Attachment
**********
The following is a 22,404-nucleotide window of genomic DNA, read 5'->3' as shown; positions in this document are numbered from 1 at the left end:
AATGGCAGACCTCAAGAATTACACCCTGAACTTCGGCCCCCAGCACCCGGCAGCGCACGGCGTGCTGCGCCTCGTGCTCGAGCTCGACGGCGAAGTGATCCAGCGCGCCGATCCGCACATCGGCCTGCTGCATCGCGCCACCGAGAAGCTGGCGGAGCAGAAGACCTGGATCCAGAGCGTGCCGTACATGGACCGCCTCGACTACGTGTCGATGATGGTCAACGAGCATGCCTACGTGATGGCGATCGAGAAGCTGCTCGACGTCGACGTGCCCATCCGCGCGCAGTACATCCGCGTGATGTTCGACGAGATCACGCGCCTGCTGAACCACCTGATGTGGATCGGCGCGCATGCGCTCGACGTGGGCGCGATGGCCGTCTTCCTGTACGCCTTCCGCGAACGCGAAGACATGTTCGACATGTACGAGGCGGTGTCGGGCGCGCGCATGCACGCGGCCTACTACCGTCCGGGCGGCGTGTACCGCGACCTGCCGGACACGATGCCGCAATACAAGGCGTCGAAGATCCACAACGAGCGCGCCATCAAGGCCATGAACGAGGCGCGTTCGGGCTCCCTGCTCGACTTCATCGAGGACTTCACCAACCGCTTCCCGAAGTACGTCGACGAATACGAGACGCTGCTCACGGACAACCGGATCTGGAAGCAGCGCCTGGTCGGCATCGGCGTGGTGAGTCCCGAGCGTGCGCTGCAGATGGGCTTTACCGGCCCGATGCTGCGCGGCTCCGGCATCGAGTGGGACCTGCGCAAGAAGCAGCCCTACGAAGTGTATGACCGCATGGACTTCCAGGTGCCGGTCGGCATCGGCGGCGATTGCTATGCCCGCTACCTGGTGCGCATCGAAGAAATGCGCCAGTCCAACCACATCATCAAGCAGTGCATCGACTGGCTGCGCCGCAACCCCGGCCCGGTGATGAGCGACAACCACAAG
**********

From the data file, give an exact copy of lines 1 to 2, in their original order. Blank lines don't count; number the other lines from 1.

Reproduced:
The following is a 22,404-nucleotide window of genomic DNA, read 5'->3' as shown; positions in this document are numbered from 1 at the left end:
AATGGCAGACCTCAAGAATTACACCCTGAACTTCGGCCCCCAGCACCCGGCAGCGCACGGCGTGCTGCGCCTCGTGCTCGAGCTCGACGGCGAAGTGATCCAGCGCGCCGATCCGCACATCGGCCTGCTGCATCGCGCCACCGAGAAGCTGGCGGAGCAGAAGACCTGGATCCAGAGCGTGCCGTACATGGACCGCCTCGACTACGTGTCGATGATGGTCAACGAGCATGCCTACGTGATGGCGATCGAGAAGCTGCTCGACGTCGACGTGCCCATCCGCGCGCAGTACATCCGCGTGATGTTCGACGAGATCACGCGCCTGCTGAACCACCTGATGTGGATCGGCGCGCATGCGCTCGACGTGGGCGCGATGGCCGTCTTCCTGTACGCCTTCCGCGAACGCGAAGACATGTTCGACATGTACGAGGCGGTGTCGGGCGCGCGCATGCACGCGGCCTACTACCGTCCGGGCGGCGTGTACCGCGACCTGCCGGACACGATGCCGCAATACAAGGCGTCGAAGATCCACAACGAGCGCGCCATCAAGGCCATGAACGAGGCGCGTTCGGGCTCCCTGCTCGACTTCATCGAGGACTTCACCAACCGCTTCCCGAAGTACGTCGACGAATACGAGACGCTGCTCACGGACAACCGGATCTGGAAGCAGCGCCTGGTCGGCATCGGCGTGGTGAGTCCCGAGCGTGCGCTGCAGATGGGCTTTACCGGCCCGATGCTGCGCGGCTCCGGCATCGAGTGGGACCTGCGCAAGAAGCAGCCCTACGAAGTGTATGACCGCATGGACTTCCAGGTGCCGGTCGGCATCGGCGGCGATTGCTATGCCCGCTACCTGGTGCGCATCGAAGAAATGCGCCAGTCCAACCACATCATCAAGCAGTGCATCGACTGGCTGCGCCGCAACCCCGGCCCGGTGATGAGCGACAACCACAAG